What to do When Moving to Another State with Medicare | My Medicare Supplement Plan

What to do When Moving to Another State with Medicare

What to do With Medicare When Moving out of State

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Most seniors who are embarking on a challenging move (they’re all challenging), are likely to have questions about whether their Medicare Plans will follow them to another state.

Our intention in this guide is to answer your questions clearly but if we aren’t clear enough or you have questions that haven’t been addressed in this guide; call us right now at 844-528-8688.

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Medicare When Moving out of State

Let’s face it, many of us move around quite a bit. Especially after we retire and begin searching for our dream home is a state with a mild climate, plenty of beaches, and considered “senior friendly.”

Typically, before we move, there is a planning process that needs to be turned into a checklist and at the top of that list are Doctors, Hospitals, and Medicare.

Can I use my Medicare in a Different State?

Now that you’ve found your dream home or waterfront condo, you want to instantly begin packing your stuff so the movers can load and go! But wait! Hold on just a moment. Did you check to make certain you can take your healthcare benefits with you? If not. Take a break, order some takeout, and do it now.

Although Original Medicare is a federal healthcare program and provides the same benefits no matter where you live in the U.S. if you’re like most Medicare beneficiaries, you’ve probably enrolled into a Medicare Supplement Plan (Medigap) or a Medicare Advantage Plan (also known as Medicare Part C) or Medicare Part D prescription drug plan. If this is the case for you, keep reading.

Moving to a Different State When You Have a Medicare Supplement Plan (Medigap)

Since all Medicare Supplement Plans are accepted by all providers who accept Original Medicare, you’ll likely only need to provide your change of address to the insurance company.

Medicare or CMS is pretty clear about this situation, they say: 

  •   You can keep your current Medigap policy no matter where you live as long as you still have Original Medicare. If you want to switch to a different Medigap policy, you'll have to check with your current or new insurance company to see if they'll offer you a different policy.
  • If you decide to switch, you may have to pay more for your new Medigap policy. You may also have to answer some medical questions if you're buying a Medigap policy outside of your Medigap open enrollment period.

Ref:  https://www.medicare.gov/node/33061

Moving when You Have a Medicare Advantage Plan (Medicare Part C)

When you have a Medicare Advantage Plan (Medicare Part C), your insurance is being provided by a private insurance company that provides specific coverage in specific areas of the country. This means that if you’re moving to a different state, your Medicare Advantage Plan will likely not follow you.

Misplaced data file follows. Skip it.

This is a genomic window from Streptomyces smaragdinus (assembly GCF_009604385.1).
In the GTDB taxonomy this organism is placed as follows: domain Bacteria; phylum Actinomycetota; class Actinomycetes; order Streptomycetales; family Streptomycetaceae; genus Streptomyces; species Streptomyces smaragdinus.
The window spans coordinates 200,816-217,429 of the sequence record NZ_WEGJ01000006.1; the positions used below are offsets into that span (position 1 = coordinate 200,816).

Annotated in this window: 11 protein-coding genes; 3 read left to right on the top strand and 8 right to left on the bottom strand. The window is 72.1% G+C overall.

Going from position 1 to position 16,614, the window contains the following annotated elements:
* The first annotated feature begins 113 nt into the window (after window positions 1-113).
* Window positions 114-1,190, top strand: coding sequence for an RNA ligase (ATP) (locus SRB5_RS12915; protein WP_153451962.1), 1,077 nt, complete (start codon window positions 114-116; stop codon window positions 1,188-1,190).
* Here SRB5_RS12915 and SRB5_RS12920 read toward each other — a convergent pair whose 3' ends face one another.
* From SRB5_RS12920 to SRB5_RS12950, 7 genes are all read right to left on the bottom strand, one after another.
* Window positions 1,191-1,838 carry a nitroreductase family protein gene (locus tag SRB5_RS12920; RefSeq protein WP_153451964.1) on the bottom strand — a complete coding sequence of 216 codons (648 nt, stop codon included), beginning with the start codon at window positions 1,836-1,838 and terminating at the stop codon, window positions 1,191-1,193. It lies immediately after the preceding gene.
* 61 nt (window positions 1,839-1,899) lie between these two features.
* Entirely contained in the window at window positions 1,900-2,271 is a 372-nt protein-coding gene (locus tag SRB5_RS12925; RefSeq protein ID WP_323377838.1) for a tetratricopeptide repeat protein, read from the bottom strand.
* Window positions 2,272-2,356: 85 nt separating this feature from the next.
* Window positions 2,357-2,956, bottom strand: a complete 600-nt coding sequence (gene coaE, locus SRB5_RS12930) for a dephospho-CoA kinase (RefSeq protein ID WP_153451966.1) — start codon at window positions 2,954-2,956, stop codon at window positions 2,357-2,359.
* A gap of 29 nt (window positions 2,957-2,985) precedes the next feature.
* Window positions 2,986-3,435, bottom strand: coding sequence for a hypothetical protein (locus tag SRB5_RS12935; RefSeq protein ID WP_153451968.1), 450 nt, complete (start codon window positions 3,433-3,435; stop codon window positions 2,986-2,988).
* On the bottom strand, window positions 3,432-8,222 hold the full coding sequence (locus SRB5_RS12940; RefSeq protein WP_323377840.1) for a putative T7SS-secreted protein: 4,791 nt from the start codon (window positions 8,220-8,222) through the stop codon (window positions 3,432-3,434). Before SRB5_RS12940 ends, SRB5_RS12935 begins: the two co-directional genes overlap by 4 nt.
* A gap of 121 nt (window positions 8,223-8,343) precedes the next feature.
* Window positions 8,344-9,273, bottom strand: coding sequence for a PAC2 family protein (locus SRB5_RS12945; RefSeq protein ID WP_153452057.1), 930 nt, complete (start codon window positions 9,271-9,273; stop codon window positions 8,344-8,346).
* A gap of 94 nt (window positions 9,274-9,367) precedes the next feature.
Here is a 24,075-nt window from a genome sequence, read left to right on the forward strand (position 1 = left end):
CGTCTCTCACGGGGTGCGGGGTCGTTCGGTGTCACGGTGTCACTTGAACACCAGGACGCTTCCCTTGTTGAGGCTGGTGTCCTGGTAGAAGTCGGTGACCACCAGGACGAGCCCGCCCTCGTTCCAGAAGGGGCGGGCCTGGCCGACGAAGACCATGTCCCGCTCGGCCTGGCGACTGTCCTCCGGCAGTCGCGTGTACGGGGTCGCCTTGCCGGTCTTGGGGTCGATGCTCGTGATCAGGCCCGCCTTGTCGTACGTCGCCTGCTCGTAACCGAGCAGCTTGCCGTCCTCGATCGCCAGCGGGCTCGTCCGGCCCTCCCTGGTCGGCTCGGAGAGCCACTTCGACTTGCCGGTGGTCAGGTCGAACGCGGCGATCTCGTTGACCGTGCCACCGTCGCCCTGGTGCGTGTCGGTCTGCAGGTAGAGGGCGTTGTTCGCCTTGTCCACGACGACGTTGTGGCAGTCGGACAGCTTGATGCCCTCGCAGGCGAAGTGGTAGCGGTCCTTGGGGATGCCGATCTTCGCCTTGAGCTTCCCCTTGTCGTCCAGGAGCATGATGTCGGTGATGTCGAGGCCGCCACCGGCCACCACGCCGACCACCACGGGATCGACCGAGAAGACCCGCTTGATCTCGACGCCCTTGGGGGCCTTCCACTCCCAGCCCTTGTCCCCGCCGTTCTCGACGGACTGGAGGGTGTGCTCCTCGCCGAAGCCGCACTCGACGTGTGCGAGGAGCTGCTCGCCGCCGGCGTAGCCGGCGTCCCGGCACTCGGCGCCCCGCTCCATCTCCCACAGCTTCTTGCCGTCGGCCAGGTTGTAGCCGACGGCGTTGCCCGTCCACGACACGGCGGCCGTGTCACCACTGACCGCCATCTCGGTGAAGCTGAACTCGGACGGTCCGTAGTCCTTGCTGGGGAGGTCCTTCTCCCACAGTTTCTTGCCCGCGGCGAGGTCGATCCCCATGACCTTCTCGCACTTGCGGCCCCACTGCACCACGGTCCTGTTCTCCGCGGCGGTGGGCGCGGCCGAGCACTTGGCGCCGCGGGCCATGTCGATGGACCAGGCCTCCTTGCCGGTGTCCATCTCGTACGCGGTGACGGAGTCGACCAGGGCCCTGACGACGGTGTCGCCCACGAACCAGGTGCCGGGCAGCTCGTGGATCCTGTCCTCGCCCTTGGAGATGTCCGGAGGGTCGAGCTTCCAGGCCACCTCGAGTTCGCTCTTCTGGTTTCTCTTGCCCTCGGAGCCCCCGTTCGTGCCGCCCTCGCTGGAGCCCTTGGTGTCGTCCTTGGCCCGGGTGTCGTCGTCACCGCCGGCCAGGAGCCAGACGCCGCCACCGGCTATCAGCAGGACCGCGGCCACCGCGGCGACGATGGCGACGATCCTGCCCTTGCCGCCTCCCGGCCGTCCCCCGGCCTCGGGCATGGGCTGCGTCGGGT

So then, when you’re moving out of state and you’re covered by a Medicare Advantage Plan, you have two options and 60 days to:

  • Locate a new Medicare Advantage Plan in your new state and county.
  • You can go back to Original Medicare and then purchase a Medicare Supplement Plan if you prefer.

If you elect to enroll in a Medicare Advantage plan in the state you are moving to. you will use your special election period (SEP). The special election period allows you to enroll in a Medicare Advantage Plan in your new state without having to comply with the usual Open Enrollment Period.

It’s important to note that your new Medicare Advantage Plan might be different from your previous plan when it comes to coverage and premiums, so make certain you shop your plan to find a new plan that will meet your coverage needs and especially your budget.

Moving with a Medicare Part D Plan (Prescription Drug Plan)

If you were enrolled in Medicare Part D, your plan was based on the state you lived in so you’ll need to enroll in a new Part D plan for the state you’re moving to. 

When you change your Part D plan from one state to another, it’s likely that your benefits and premium will be affected so be prepared for a little bit of a transition.

 You will be allowed to use a Special Election Period to make the change in your Part D plan but make sure you get this done so you don’t have a lapse in coverage. This could be an expensive mistake if you are taking regular medications.
Notify Your Providers Sooner rather than Later

As we mentioned earlier in this moving guide, it’s best to notify your healthcare providers before you move so you will have sufficient time to make any needed changes and speak to a Medicare Specialist.

Advance notification will typically increase special election period which means you’ll have four months instead of only three to get everything in order.

Have Questions?

We can Help!

Talk to one of our licensed Medicare supplement agents about the options available to you in your area.  

1-844-528-8688

Mon - Fri 8:00 am - 6:00 pm

Sat available upon request

Get Help from a Medicare Professional if You’re Moving to Another State

As a senior who has moved several times since we became empty nesters, I can testify that moving from state to state can be downright stressful. It seems like no matter how great your planning skills might be, something always go wrong or gets neglected.

 Even though changing Medicare Advantage Plans, or Part D drug plans, or Medicare Supplement plans is a pretty simple process, it’s very important that you get it done so that you won’t have any healthcare issues after you move and unpack your stuff. 

More importantly, be mindful that a Medicare Specialist is only a phone call away and your move will not be the first we’ve been involved with. We encourage you to call the Medicare Solutions Team at 888-528-8688.